Based on the answers you didn't get right, here are some recommended links to help fill in your current knowledge gaps.
For Question #1 Read:Fibonacci Trading A Swing High is a candlestick with at least two lower highs on both the left and right of itself.
For Question #2 Read:Fibonacci Trading The Fibonacci retracement levels you have to know are: 0.236, 0.382, 0.500, 0.618, 0.764.
For Question #3 Read:How To Use Fibonacci Retracement to Enter a Forex Trade The Fibonacci tool works best when the forex market is trending. The idea is to go long (or buy) on a retracement at a Fibonacci support level when the market is trending up, and to go short (or sell) on a retracement at a Fibonacci resistance level when the market is trending down.
For Question #8 Read:How to Use Fibonacci Retracement with Trend Lines A good tool to combine with the Fibonacci retracement tool is trend line analysis. After all, Fibonacci retracement levels work best when the market is trending, so this makes a lot of sense!
For Question #9 Read:How to Use Fibonacci Retracement with Trend Lines If you see that a trend is developing, you should be looking for ways to go long to give you a better chance of a profitable trade. You can use the Fibonacci retracement tool to help you find potential entry points.
For Question #10 Read:How to Use Fibonacci Retracement with Japanese Candlesticks If it seems that price is stalling on a Fib level, chances are that other traders may have put some orders at those levels. This would act as more confirmation that there is indeed some resistance or support at that price.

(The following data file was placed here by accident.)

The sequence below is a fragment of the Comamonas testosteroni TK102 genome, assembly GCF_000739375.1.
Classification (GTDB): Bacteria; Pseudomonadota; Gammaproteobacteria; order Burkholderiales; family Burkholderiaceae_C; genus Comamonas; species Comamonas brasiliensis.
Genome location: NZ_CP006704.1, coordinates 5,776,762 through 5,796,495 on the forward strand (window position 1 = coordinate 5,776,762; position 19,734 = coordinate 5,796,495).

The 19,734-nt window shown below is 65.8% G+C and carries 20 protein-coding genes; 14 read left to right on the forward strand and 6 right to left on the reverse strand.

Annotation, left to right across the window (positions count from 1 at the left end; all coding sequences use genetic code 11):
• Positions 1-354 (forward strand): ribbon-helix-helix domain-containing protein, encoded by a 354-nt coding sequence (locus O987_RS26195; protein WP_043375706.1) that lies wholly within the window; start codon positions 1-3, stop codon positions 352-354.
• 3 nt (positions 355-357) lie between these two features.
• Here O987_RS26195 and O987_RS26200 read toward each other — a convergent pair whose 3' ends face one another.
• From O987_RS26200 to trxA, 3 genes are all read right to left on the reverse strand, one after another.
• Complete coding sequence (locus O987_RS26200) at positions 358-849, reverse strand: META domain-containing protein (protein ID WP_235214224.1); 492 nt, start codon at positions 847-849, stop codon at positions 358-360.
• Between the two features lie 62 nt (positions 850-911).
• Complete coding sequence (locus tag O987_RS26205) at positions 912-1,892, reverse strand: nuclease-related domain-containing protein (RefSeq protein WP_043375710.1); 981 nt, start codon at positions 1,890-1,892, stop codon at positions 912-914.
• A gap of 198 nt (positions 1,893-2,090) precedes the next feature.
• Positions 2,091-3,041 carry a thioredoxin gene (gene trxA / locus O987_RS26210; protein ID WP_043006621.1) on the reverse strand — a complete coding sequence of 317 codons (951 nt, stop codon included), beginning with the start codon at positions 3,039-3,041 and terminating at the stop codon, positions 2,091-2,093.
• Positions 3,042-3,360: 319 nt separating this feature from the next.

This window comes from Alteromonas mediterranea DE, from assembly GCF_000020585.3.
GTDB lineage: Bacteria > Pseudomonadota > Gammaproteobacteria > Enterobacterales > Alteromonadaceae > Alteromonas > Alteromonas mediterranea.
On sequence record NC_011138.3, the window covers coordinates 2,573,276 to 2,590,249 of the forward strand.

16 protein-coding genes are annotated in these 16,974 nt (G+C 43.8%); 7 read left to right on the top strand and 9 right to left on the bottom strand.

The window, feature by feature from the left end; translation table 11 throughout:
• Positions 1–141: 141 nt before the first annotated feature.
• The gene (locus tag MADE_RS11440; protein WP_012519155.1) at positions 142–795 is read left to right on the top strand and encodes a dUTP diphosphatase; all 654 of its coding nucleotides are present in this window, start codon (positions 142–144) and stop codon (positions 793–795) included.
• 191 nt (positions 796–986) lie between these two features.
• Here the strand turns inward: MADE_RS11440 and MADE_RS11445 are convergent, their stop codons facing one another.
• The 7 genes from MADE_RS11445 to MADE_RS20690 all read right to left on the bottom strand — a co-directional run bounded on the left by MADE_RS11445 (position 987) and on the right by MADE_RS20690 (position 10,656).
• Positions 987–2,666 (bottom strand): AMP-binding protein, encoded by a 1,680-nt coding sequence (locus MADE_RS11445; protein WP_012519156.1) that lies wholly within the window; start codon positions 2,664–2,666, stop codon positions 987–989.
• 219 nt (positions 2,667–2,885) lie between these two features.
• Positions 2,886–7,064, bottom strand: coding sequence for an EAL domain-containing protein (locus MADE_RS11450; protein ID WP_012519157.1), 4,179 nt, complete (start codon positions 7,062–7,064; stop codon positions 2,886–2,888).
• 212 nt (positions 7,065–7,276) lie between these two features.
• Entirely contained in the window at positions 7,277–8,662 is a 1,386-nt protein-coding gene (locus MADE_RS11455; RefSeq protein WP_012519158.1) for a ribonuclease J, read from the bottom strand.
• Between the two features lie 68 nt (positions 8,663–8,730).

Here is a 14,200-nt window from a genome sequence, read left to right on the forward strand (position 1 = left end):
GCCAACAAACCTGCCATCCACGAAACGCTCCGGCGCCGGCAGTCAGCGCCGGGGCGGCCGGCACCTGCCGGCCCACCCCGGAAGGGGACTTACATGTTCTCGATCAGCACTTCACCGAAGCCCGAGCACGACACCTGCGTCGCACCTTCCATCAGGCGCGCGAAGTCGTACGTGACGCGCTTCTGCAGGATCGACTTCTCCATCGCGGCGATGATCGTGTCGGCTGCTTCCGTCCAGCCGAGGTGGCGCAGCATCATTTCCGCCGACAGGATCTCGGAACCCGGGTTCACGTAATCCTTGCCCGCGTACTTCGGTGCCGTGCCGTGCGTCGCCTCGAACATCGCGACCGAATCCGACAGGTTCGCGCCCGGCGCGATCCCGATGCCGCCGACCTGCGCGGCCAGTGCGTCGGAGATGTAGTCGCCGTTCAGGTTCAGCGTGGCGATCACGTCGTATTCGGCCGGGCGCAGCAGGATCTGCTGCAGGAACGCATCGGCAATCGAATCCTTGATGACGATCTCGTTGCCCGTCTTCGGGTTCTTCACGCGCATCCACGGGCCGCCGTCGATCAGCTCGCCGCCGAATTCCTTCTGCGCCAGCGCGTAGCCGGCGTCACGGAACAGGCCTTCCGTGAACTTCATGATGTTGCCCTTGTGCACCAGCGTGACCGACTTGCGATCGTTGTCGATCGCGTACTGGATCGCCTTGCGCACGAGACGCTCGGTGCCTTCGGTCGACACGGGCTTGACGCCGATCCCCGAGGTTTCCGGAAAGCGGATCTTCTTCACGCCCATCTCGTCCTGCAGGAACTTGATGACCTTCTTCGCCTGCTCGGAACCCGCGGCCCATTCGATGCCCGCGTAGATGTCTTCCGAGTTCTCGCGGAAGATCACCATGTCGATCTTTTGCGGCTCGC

For Question #14 Read:How to Use Fibonacci to Place Your Stop so You Lose Less Money Just like in combining the Fibonacci retracement tool with support and resistance, trend lines, and candlesticks to find a better entry, it would be best to use your knowledge of these tools to analyze the current environment to help you pick a good stop loss point. As much as possible, you shouldn’t rely solely on Fibonacci levels as support and resistance points as the basis for stop loss placement.
For Question #15 Read:How to Use Fibonacci to Place Your Stop so You Lose Less Money With a larger stop, you also have to remember to adjust your position size accordingly. If you tend to trade the same position size, you may incur large losses, especially if you enter at one of the earlier Fib levels. This can also lead to some unfavorable reward-to-risk ratios, as you may have a wide stop that isn’t proportional to your potential reward.